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More than a quarter of US workers use jargon every day.

Workplace jargon: Why do we speak like that?

Business blather is running rampant in the office. Maybe we should all take a rain check.

January 24, 2018

By Mark Cox

Picture the scene: It’s Monday morning, and mom, dad and their two kids are eating breakfast together before they all set out for the day.

Suddenly dad pipes up: “Say, kids, about that front lawn. Could you two maybe synergize your resources after school and action that mowing plan I ran up the flagpole yesterday? I really need your buy-in on this guys, so let’s make sure you implement those key grass-cutting deliverables.”

Doesn’t sound likely, does it? And if Dad did start talking like that at breakfast, his family would think he’d lost his mind. But after a short drive to the office, he could talk like that all day – touching base, shifting paradigms and pushing envelopes to his heart’s content – and no one would bat an eye-lid.

Empowering excuses

Business jargon is a strange monster. It turns nouns into verbs (leverage) and verbs into nouns (learnings). It willfully sticks 'ize' on the end of pretty much everything (actualize, productize) and lumps together words that really should stay apart (idea showers). Sometimes, it gets outright gross. (Open the kimono? Really?)

And yet millions of American workers can’t help but speak a slightly different language as soon as they get behind an office desk. Why?

“Frankly, its main use is as an evasion technique,” explained Apryl Brodersen, management professor at Metropolitan State University of Denver. “If you don’t have an answer, it’s easy to fall back on the ‘safe words.’ For people in leadership roles particularly, to whom the thought of admitting they don’t know something is terrifying, jargon provides a useful get-out-of-jail-free card.”

Core incompetency

Business-speak also acts as a kind of social glue in the workplace – a way of both fitting in and impressing your colleagues. (Are you ‘brainstorming a rapid ideation session to harmonize your team’s key objectives’? Hey, you’re clearly part of the club!)

And much like high street fashion, workplace speech is very susceptible to fads.

“Right now, for example, the notion of ‘core competencies’ is all the rage in the management world,” Brodersen said. “But I’d be surprised if a fraction of the people using the expression could define what it actually means. And that’s obviously not great for business.”

Low-hanging fruit(cakes)

Recent surveys of office workers indicate more than a quarter use jargon every day. Worryingly, 88 percent of workers also admitted they often pretend to understand words and phrases they are clueless about.

Pushing the weird-o-meter right up the dial, almost half then start using those expressions themselves. (Yes, you read that right. People who don’t understand words are repeating them authoritatively to other confused people, who also pretend to understand them.)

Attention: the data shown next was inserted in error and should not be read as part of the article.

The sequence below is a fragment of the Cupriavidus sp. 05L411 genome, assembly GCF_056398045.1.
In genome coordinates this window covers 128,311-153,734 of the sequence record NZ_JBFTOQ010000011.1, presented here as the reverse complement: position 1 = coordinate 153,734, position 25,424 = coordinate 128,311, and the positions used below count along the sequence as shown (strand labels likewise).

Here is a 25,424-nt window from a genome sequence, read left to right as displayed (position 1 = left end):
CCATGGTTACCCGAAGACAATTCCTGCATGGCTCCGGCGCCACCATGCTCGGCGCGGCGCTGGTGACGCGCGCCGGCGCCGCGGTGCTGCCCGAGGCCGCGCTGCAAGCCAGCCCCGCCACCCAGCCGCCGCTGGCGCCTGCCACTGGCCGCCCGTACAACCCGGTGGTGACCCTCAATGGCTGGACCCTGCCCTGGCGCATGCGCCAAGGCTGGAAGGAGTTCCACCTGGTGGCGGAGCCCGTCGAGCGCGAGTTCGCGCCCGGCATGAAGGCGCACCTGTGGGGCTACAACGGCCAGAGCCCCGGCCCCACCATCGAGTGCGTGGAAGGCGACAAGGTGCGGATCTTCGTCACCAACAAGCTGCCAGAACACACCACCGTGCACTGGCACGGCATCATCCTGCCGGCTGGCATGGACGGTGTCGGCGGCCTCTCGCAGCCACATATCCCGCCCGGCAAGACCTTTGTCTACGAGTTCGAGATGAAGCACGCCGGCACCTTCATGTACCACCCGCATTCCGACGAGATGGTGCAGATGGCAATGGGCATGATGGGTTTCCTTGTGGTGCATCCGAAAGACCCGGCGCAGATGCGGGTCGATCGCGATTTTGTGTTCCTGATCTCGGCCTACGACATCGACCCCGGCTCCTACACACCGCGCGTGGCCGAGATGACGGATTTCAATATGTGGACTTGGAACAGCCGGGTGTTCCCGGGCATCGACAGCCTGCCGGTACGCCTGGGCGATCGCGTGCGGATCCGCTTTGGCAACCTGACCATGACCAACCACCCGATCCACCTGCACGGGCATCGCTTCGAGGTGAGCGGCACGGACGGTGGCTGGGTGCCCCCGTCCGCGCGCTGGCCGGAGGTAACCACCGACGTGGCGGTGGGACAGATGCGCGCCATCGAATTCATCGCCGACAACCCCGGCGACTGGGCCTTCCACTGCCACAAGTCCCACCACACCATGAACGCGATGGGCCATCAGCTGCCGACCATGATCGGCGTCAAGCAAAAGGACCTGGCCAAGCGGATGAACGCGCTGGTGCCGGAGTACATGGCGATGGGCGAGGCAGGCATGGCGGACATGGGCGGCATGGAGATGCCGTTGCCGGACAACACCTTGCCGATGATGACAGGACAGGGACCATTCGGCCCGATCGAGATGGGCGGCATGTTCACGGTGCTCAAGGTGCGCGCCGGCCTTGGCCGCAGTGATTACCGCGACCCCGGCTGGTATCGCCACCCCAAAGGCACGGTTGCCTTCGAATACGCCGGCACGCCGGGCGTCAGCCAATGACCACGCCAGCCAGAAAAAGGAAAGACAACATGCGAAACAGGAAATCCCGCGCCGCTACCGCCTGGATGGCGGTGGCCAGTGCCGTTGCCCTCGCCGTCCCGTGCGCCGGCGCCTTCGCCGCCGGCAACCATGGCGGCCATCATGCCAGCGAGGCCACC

“This is the real danger,” according to Brodersen. “Not only is most jargon empty and meaningless – it also creates genuine misunderstanding and a lack of direction. If four people in a meeting literally don’t have a common grasp of the words they are using that spells real trouble.”

Bored worker

Useless euphemisms

Corporate speak also has a dark side. Many businesses deliberately employ innocuous and even banal words (‘rationalization’, ‘downsizing’) to cloak bad news, which fosters a distrust of language itself.

A few years ago, for example, Citigroup notoriously announced “a series of repositioning actions that will further reduce expenses and improve efficiency [leading to] streamlined operations and an optimized consumer footprint across geographies.” It’s fair to assume many of the 11,000 people who had just been fired didn’t immediately realize it.

However, this is not to suggest all jargon is always a bad idea. In certain fields – such as the finance, technical and medical professions – people with expert knowledge genuinely benefit from having their own shorthand to simplify complex language and concepts. And this is no new phenomenon. As far back as 1782, the French philosopher Étienne Bonnot de Condillac observed that "every science requires a special language because every science has its own ideas."

Paradigm drift 

But that’s kind of the point. Unless you’re a technical whiz or surgeon or Wall Street supremo, your job probably just doesn’t need a complicated second language. What you really need is plain speaking and clear communications.

Brodersen couldn’t agree more. “Have you seen those popular ‘buzzword bingo’ games, where office workers covertly check off all the nonsensical words they hear in meetings? That shows you how workplace jargon is starting to become perceived as a joke.”

However, millions of workers clearly still haven’t got the punchline. So what should graduating college students do if their first job lands them in a jargon-fuelled environment? Humans are essentially pack animals, after all, so the pressure to join the herd and start spouting gobbledygook will be strong.

Break the cycle

Brodersen has a better idea. “Ask, ask and ask again,” she explained. “If you don’t understand something your supervisor says, just keep politely asking them to define what they mean in specific and actionable terms.”

And avoid using jargon yourself at all costs: “Instead, spell out everything clearly and concisely. Break the cycle.”

Because ultimately, the road to clear communication in the workplace will be paved with the positive examples of a new generation of workers – many of them college graduates. True change will only come when a majority of American workers finally say: “An optimum point has been actualized and a process of reverse leveraging is now required.”

Or “Enough is enough.”

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